The remainder of the $531.3 million project would be funded by the Twins ($120 million) and a variety of smaller contributions: "$24 million from the sale of parking revenue bonds, $13 million in seller financing, $11 million from the sale of permanent seat licenses, $7 million from the city of Minneapolis and $6 million from the Metropolitan Sports Facilities Commission."



February 26, 2004: Brewers' Dirty Laundry Aired on National Report. LINK

Bob Wolfley of the Milwaukee Journal Sentinel summarizes a report called "Milwaukee's Best?" that aired on HBO Tuesday night. An "unidentified state official who worked on the Miller Park project" said that at the time the Brewers were seeking public funds for Miller Park, Bud Selig, Wendy Selig-Prieb and Laurel Prieb were collectively receiving over $2 million/year from the Brewers. The Brewers termed the report "outrageously inaccurate" and said the Selig clan was earning less than the major league average for such jobs, but declined to provide figures.

Sports economist Mark Rosentraub noted that the Brewers contributed less money to the construction of Miller Park than any other club in recent years, and estimated that $20 million of the club's projected $30 million 2004 payroll could be paid from revenue sharing receipts. He charged Selig with abusing the revenue sharing system in just the way the large-market clubs had feared:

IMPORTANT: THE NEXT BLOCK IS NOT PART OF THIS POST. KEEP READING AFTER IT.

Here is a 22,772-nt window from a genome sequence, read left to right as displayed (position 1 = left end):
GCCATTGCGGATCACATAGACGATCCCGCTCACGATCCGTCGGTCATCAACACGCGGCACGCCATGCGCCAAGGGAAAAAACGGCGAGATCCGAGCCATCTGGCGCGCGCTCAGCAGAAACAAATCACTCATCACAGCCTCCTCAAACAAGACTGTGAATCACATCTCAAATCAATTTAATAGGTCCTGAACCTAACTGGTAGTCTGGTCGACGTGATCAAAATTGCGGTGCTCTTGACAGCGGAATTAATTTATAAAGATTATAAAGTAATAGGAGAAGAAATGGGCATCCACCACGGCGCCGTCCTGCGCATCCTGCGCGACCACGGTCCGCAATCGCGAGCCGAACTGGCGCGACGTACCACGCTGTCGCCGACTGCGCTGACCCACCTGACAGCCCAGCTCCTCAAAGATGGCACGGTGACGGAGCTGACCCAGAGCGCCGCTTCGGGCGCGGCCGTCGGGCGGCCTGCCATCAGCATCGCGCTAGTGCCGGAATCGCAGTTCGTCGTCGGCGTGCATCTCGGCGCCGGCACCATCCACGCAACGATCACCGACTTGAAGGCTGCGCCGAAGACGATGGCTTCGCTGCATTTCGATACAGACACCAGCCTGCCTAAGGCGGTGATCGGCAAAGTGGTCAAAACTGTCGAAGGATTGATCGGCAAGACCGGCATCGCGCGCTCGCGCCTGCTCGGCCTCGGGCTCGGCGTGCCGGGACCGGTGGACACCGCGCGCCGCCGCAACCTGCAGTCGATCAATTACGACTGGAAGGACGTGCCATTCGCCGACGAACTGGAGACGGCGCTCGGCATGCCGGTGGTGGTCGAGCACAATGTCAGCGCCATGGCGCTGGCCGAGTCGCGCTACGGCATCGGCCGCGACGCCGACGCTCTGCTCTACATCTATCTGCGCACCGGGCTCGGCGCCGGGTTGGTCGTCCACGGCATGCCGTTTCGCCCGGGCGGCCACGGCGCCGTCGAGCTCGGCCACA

"Rather than fulfill the promise of revenue sharing, what [Selig] has done is to underscore the concerns, the fears, the objections, that every large market team has. So the argument, eloquently articulated for several years, was then simply trampled on by the very family that made the argument."

Rick Schlesinger, the Brewers' EVP-Operations, loyally defended the Seligs. "[T]he mistake that some of these politicians have made is that they have assumed that because the team hasn't performed well on the field that the Brewers ownership are bad guys, they have no integrity and are dishonest. That's unacceptable behavior and I will not tolerate it."

Ooh! You tell 'em, Rick. But he's right on the key issue. The Brewers' management hasn't been corrupt or venal -- it's been incompetent. Does that make Schlesinger and the Seligs feel better?